Largely sporting an air of sleepy indifference to the wider world, easy-going PONTE DE LIMA takes its name from the stone bridge that spans the wide Rio Lima at this point. It’s an attractive town, set back from a handsome, landscaped riverside promenade – the scene is at its best every other Monday when Ponte de Lima’s lively open-air market, the Feira Quinzenal, sprawls out across the riverside flatlands, where a sea of stalls sells anything from mobile phone accessories to trussed chickens. Ponte de Lima claims the first documented market charter in Portugal, dated 1125, which makes the bi-monthly market the oldest in the country (Feira Quinzenal dates are posted along the riverside and on the town council website). Otherwise, the pedestrianized old centre has no specific attractions beyond its restored stone mansions and tangle of back alleys, but it’s one of those places that really repays a lazy day’s stroll or a night or two’s stopover – especially if you time a visit to coincide with one of the town’s enjoyable festivals. Local accommodation, in particular, is in keeping with the well-to-do air in town, with lots of historic manor houses and boutique properties providing a good excuse to stick around for a while.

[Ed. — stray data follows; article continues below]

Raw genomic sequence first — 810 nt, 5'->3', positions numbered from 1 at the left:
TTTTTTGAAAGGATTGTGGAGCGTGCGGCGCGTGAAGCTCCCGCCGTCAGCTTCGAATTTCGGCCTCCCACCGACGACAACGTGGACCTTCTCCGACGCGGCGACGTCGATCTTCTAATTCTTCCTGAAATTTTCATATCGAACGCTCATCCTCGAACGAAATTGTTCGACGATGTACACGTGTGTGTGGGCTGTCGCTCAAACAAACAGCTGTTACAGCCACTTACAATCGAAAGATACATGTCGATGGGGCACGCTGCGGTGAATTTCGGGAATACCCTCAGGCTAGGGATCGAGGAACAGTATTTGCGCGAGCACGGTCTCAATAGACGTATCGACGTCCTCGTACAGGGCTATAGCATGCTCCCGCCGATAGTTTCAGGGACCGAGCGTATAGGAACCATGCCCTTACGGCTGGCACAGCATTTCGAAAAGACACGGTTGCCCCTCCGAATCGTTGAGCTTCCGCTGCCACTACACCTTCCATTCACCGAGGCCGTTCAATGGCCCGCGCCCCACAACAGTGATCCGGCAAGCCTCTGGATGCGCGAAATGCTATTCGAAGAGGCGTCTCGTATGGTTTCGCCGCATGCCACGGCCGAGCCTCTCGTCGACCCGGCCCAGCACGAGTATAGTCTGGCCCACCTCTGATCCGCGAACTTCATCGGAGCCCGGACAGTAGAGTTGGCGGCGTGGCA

There’s been a fixed crossing over the river since at least Roman times. The current bridge was rebuilt in 1368 and once had seventeen arches – it’s lost three over the centuries to riverbank improvements and raids during the Napeoleonic assault in 1809. On occasions, the river encroaches upon the town – on the Torre de São Paulo, near the bridge, are marks showing the depth of historic floods, including the particularly severe one of 1987. Further down the riverfront is the old sixteenth-century keep and former prison, the Torre da Cadeia Velha (now housing the turismo), with the granite, arcaded Mercado building overlooking the riverside, just beyond here. If you keep going along the promenade and under the lime trees you’ll see the fifteenth-century convent of São Francisco e Santo António dos Capuchos.